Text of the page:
SpaceX Schedules Next Starship Flight for June 5, Addresses Previous Setback

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Insider Brief:

  • SpaceX has announced June 5 as the date for its next Starship rocket flight.
  • The mission will demonstrate the Super Heavy first stage’s ability to make a soft landing in the Gulf of Mexico and the Starship upper stage’s controlled reentry into the Indian Ocean.
  • Since the last test in March, SpaceX has made hardware changes to improve propellant filtration and added more roll control thrusters for future flights.

 

SpaceX has announced June 5 as the date for its next Starship rocket flight. This fourth test flight aims to further the rocket’s journey toward operational readiness and reusability. The mission will demonstrate the Super Heavy first stage’s ability to make a soft landing in the Gulf of Mexico and the Starship upper stage’s controlled reentry into the Indian Ocean.

During the most recent test on March 14, the Super Heavy first stage faced issues when six of its 13 relit Raptor engines shut down early due to a blockage in the liquid oxygen filter. SpaceX has since made hardware changes to improve propellant filtration. The upper stage also struggled with attitude control due to clogged reaction control thruster valves, prompting SpaceX to add more roll control thrusters for future flights.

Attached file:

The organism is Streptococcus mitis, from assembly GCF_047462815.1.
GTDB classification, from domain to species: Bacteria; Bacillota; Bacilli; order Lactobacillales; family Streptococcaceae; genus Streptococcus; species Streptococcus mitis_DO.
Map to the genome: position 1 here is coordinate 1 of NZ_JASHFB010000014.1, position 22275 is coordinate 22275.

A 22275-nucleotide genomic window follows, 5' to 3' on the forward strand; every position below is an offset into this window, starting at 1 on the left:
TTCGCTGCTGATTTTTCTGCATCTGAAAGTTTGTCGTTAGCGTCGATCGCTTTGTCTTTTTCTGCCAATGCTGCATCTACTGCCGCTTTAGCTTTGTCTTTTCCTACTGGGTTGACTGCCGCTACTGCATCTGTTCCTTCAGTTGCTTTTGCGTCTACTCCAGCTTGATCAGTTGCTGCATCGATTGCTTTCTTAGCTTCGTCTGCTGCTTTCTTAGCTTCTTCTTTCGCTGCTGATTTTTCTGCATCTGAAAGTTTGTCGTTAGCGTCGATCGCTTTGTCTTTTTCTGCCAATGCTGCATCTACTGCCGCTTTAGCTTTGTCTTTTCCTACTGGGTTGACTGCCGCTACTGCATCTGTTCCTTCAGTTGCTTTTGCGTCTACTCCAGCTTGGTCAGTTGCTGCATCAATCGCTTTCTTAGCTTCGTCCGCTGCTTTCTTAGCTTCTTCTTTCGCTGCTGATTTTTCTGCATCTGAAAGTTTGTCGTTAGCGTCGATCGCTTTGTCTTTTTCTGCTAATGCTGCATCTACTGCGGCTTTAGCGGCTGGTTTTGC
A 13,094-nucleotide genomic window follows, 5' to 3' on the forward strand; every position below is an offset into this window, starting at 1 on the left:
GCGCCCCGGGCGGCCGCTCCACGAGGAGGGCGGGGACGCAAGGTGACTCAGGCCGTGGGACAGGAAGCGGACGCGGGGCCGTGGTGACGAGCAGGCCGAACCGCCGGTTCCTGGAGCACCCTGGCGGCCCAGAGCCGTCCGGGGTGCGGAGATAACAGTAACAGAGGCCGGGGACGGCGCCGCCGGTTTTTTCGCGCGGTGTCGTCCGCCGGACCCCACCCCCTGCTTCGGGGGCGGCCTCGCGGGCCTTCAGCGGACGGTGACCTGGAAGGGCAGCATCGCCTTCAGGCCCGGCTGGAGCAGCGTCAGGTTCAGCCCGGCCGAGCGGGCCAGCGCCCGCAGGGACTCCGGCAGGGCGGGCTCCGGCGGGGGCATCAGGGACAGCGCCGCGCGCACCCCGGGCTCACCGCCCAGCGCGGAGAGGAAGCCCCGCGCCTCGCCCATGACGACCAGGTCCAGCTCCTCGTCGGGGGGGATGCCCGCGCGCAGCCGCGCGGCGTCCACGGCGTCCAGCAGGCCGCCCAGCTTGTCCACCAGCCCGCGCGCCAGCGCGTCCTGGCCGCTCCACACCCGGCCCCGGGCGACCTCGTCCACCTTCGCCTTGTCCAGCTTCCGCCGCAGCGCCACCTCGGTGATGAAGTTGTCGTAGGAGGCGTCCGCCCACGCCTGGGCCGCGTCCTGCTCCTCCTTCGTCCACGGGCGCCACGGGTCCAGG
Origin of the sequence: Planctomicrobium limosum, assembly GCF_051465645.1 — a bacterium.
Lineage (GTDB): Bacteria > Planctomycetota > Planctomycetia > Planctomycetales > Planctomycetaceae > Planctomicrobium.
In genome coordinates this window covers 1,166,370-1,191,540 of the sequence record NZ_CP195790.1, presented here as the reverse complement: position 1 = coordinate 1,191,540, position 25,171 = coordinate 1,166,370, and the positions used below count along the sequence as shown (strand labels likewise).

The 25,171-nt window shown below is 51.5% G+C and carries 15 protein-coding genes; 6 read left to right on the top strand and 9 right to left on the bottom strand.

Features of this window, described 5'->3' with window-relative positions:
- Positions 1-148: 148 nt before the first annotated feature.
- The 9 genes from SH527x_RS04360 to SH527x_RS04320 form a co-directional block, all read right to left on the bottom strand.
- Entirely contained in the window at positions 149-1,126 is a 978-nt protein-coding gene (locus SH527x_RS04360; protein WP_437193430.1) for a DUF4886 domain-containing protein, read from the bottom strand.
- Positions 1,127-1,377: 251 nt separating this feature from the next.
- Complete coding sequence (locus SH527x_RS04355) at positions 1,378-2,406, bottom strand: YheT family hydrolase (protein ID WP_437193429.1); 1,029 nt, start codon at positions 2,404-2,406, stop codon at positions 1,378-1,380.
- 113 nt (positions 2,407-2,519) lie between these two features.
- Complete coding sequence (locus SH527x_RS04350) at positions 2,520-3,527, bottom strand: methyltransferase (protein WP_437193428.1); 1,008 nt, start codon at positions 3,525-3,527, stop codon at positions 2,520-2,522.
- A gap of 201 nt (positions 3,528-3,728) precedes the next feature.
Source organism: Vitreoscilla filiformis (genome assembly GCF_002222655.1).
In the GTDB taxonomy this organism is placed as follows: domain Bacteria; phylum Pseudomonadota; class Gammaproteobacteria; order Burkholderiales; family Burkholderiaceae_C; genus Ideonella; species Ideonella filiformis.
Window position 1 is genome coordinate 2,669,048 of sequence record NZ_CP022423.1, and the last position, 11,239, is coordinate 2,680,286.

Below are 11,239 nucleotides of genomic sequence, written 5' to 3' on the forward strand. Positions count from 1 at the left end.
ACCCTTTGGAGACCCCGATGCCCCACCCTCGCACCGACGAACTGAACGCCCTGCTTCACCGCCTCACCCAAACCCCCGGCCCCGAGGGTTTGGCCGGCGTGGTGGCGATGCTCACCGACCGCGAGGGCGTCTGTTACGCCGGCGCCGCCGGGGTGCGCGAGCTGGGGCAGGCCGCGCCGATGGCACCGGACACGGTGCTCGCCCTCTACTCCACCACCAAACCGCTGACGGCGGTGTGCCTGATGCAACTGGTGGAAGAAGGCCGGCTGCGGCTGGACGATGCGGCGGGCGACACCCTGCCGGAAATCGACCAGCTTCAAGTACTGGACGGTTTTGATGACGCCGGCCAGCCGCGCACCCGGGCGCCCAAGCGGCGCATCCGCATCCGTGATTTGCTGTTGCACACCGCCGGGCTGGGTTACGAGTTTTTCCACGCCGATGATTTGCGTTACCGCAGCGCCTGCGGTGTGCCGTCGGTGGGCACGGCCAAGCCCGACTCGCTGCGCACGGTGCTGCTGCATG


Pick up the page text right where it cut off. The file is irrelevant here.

“The six engines that shut down early in the boostback burn were disabled from attempting the landing burn startup, leaving seven engines commanded to start up with two successfully reaching mainstage ignition,” the company stated. “The booster had lower than expected landing burn thrust when contact was lost at approximately 462 meters in altitude over the Gulf of Mexico and just under seven minutes into the mission.”

Despite setbacks, Flight 3 achieved milestones like opening the Starship payload bay door in space and a small propellant transfer demonstration. For the upcoming flight, SpaceX is addressing these technical issues to ensure successful reentry and controlled landings, paving the way for advanced tests, including Starlink satellite deployment and propellant transfers for NASA’s Artemis Program.

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Featured image: Credit: SpaceX

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